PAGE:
Rupali bank Limited, Standard Chartered bank.
The foreign banks have a strong presence in all the major cities and are targeting high
net worth individuals and blue chip companies. Their strategy is quite successful as
they account for 34% of total sector profits, despite having only 5% of deposits and
6% of advances.
Micro Finance banks
Currently there are two micro finance banks are operating in Pakistan. One is
Khushhali bank and other is the first micro finance bank Ltd.

PURPOSE FOR UNDERSTANDING THE BANK


To get knowledge about daily business activities
To apply knowledge in practice
To understand the policies
To study the status of the organization
To understand the managerial efforts
To find out problems and give their recommendations.
To gain experience of banking applications and procedures.
To fulfill the requirement for award of degree.
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Chapter #02
OVER REVIEW OF BANK ALFALAH LIMITED

VISION
“To be the premier organization operating locally &
internationality that provides the complete range of
financial services to all segments under one roof”.

MISSION
“To develop & deliver the most innovative products,
manage customer experience, deliver quality services that
contributes to brand strength, establishes a competitive
advantage and enhances profitability, thus providing
value to the stakeholders of the bank”.
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History of Bank Alfalah limited


Bank Alfalah Limited was incorporated on June 21st, 1997 as a public limited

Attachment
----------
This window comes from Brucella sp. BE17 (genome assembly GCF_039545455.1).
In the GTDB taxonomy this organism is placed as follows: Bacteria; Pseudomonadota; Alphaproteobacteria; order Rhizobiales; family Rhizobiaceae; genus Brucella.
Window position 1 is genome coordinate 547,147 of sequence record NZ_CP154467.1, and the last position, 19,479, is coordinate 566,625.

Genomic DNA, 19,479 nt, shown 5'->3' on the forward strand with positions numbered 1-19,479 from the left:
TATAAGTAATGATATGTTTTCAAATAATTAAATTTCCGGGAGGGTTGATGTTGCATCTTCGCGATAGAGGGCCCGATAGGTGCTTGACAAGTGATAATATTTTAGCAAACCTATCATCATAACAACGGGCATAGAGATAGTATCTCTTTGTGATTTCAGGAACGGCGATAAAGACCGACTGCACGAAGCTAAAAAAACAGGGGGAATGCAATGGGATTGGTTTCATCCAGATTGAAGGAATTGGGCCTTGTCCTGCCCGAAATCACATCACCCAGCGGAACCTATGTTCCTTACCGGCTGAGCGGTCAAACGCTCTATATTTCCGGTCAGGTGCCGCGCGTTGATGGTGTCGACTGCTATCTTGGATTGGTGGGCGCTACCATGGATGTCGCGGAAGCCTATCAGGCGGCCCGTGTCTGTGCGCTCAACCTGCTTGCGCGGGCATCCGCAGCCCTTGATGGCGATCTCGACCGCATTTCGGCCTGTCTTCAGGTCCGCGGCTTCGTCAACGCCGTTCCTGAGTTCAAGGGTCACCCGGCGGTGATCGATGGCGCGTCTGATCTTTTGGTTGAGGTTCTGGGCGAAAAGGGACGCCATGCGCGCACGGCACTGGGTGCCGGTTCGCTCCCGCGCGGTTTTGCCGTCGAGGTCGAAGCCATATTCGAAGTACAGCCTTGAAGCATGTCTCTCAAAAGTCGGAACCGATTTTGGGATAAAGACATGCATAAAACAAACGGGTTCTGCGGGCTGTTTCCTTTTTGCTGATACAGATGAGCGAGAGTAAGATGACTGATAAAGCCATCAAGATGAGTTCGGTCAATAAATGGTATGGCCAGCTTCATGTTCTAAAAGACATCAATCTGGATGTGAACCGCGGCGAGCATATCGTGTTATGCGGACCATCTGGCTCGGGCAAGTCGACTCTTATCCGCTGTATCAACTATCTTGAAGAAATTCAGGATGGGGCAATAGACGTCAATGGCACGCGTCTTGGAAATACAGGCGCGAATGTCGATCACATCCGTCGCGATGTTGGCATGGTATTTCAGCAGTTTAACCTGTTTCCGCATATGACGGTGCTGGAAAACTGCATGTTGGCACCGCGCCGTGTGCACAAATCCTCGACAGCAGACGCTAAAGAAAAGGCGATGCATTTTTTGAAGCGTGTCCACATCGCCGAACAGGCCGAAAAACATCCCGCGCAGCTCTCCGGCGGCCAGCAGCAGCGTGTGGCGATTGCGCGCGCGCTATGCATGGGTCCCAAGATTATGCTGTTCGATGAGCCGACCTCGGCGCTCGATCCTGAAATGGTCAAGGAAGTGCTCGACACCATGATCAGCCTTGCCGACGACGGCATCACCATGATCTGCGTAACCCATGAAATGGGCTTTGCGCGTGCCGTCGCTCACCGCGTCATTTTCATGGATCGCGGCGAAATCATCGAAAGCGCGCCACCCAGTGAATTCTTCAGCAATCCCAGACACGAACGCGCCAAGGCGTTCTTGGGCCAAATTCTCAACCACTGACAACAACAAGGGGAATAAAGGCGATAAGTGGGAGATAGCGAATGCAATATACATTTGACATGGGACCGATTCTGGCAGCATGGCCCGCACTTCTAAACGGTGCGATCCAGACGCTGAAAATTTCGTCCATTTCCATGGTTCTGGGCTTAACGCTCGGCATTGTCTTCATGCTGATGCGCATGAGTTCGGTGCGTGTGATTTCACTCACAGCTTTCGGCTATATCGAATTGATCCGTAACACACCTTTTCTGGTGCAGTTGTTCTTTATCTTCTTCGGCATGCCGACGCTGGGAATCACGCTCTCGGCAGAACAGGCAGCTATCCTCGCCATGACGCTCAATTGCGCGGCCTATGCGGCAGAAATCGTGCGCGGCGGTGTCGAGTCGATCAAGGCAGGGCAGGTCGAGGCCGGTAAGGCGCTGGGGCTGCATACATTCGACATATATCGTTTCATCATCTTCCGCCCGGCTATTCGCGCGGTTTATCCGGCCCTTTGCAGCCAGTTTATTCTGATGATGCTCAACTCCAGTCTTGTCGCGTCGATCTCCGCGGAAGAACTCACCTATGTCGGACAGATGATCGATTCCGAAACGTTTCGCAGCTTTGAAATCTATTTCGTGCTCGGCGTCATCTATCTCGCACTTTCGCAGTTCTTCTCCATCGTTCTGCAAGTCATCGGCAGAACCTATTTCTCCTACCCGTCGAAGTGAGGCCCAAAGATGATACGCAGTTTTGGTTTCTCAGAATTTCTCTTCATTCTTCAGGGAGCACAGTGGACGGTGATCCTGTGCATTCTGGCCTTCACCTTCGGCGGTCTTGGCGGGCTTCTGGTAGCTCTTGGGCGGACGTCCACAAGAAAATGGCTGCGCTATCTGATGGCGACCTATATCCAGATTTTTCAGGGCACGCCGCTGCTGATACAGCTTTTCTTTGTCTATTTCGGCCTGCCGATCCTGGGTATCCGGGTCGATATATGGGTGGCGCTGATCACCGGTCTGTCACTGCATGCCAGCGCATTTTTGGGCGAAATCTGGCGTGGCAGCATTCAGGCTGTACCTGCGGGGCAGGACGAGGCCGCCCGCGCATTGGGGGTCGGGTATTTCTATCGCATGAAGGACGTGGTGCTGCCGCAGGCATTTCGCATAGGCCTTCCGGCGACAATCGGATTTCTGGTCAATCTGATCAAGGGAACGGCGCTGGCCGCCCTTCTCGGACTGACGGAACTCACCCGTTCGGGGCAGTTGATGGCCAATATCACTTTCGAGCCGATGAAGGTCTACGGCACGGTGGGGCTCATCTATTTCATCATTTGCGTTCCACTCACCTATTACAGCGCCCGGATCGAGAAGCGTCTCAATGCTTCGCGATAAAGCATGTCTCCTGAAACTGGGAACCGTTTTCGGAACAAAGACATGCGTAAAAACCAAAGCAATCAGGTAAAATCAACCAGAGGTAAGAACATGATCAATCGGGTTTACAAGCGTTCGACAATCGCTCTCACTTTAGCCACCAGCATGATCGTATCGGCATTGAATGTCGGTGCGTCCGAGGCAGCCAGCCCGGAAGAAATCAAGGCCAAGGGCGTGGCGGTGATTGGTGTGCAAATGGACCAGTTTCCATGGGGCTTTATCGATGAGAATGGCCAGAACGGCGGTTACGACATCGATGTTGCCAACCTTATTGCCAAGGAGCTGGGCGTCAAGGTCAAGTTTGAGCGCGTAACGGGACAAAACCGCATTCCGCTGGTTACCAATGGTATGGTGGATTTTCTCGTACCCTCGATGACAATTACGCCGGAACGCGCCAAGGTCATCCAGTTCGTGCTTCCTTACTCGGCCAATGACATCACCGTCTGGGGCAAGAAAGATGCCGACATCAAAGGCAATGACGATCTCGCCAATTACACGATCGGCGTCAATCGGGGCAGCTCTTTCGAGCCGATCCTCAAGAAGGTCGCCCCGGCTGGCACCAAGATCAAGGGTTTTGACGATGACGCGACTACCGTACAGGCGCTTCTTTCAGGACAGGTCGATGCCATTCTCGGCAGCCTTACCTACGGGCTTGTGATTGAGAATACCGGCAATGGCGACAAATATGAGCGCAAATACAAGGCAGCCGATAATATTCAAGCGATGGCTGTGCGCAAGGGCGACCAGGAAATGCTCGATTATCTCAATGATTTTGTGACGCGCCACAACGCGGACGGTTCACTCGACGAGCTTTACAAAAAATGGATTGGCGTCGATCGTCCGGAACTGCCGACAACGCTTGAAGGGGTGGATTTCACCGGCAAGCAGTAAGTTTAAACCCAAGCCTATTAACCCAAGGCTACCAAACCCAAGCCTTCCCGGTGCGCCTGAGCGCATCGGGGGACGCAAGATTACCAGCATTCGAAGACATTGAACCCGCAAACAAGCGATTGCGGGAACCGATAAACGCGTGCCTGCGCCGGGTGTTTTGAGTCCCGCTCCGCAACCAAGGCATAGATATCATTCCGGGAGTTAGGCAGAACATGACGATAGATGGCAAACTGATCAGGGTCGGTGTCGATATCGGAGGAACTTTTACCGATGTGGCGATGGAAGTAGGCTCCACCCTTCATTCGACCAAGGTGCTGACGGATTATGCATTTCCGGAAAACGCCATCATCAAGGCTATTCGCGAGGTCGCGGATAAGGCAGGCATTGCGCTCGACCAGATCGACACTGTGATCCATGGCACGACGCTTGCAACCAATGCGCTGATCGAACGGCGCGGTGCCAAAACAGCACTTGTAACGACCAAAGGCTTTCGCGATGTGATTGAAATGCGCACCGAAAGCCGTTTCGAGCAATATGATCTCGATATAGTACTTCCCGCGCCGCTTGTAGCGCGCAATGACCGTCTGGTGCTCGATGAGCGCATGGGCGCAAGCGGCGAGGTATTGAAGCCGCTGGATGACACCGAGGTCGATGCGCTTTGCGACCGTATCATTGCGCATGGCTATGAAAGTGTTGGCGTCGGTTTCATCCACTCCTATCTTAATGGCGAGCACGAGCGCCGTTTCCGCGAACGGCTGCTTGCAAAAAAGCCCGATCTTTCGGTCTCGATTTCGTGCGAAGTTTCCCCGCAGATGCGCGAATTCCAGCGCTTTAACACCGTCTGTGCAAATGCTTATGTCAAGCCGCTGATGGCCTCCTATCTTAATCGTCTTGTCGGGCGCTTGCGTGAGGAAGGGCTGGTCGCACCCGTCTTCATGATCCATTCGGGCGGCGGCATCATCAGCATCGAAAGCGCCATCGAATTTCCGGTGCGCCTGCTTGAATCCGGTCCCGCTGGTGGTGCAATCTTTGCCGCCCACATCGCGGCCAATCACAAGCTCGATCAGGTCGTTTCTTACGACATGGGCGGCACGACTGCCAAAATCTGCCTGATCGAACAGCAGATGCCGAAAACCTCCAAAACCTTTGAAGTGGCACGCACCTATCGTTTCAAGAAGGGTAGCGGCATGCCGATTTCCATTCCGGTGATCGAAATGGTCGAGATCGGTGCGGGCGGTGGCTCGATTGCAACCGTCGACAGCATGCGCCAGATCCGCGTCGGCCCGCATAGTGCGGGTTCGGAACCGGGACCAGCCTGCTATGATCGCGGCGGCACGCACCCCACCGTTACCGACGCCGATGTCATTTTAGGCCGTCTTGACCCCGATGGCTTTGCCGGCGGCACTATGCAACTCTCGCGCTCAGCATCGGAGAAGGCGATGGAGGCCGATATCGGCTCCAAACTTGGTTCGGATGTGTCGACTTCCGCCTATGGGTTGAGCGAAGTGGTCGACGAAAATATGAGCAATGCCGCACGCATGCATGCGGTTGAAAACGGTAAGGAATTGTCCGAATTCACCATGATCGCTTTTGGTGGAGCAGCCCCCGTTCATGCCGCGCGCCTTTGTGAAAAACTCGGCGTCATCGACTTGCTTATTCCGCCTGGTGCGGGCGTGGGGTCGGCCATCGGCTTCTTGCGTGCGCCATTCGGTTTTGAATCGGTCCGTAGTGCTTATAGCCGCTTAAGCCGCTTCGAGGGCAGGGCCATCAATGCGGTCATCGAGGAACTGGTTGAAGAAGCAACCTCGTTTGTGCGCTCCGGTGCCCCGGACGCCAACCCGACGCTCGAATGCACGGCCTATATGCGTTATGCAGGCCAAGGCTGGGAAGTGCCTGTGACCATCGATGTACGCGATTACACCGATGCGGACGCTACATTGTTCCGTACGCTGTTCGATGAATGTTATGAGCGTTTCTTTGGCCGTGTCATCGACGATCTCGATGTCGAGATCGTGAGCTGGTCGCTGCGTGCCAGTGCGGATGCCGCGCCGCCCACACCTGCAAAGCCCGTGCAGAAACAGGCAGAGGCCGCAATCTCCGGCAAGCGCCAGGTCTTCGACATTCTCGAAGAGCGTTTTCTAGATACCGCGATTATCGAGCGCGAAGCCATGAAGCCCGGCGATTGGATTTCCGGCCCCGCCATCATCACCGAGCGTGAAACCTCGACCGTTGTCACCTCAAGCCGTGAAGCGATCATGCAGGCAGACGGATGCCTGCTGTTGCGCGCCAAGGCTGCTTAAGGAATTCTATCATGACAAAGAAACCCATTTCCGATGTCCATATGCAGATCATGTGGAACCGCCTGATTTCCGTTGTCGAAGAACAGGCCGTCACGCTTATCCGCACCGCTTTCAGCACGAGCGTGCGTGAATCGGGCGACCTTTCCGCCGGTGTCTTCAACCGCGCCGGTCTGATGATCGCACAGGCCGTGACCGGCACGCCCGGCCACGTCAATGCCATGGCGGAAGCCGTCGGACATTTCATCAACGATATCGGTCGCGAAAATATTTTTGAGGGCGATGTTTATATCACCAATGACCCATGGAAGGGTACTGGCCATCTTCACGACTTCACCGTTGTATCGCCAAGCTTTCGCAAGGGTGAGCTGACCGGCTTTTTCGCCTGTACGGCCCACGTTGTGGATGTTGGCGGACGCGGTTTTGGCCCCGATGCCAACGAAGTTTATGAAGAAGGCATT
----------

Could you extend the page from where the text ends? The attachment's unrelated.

company under the Companies Ordinance 1984. Its banking operations commenced
from November 1st, 1997. The bank is engaged in commercial banking and related
services as defined in the Banking companies ordinance, 1962. The Bank is currently
operating through 234 branches in 74 cities, with the registered office at
B.A.Building, I.I.Chundrigar, Karachi.
Since its inception, as the new identity of H.C.E.B after the privatization in 1997, the
management of the bank has implemented strategies and policies to carve a distinct
position for the bank in the market place
Strengthened with the banking of the Abu Dhabi Group and driven by the strategic
goals set out by its board of management, the Bank has invested in revolutionary
technology to have an extensive range of products and services.
This facilitates our commitment to a culture of innovation and seeks out synergies
with clients and service providers to ensure uninterrupted services to its customers.
We perceive the requirements of our customers and match them with quality products
and service solutions. During the past five years, we have emerged as one of the
foremost financial institution in the region endeavoring to meet the needs of tomorrow
today.

A Progressive Bank with Its Own Style and Philosophy

With the shortest period of time BAL emerged as a dynamic and a large international
organization. In 1969 the management of the union bank limited in corporate in
former East Pakistan was handed over to BAL which was later merged with BAL in
early seventies.
In view of highly impressive growth and development achieved during its 43 year of
experience, BAL has come to be accepted has one of the most progressive and
dynamic component of the banking industry in Pakistan.

Record Performance

The financial results of the early years of the bank’s operation shows that the new
bank got off to a flying start and was set to beat past record of growth in Pakistan’s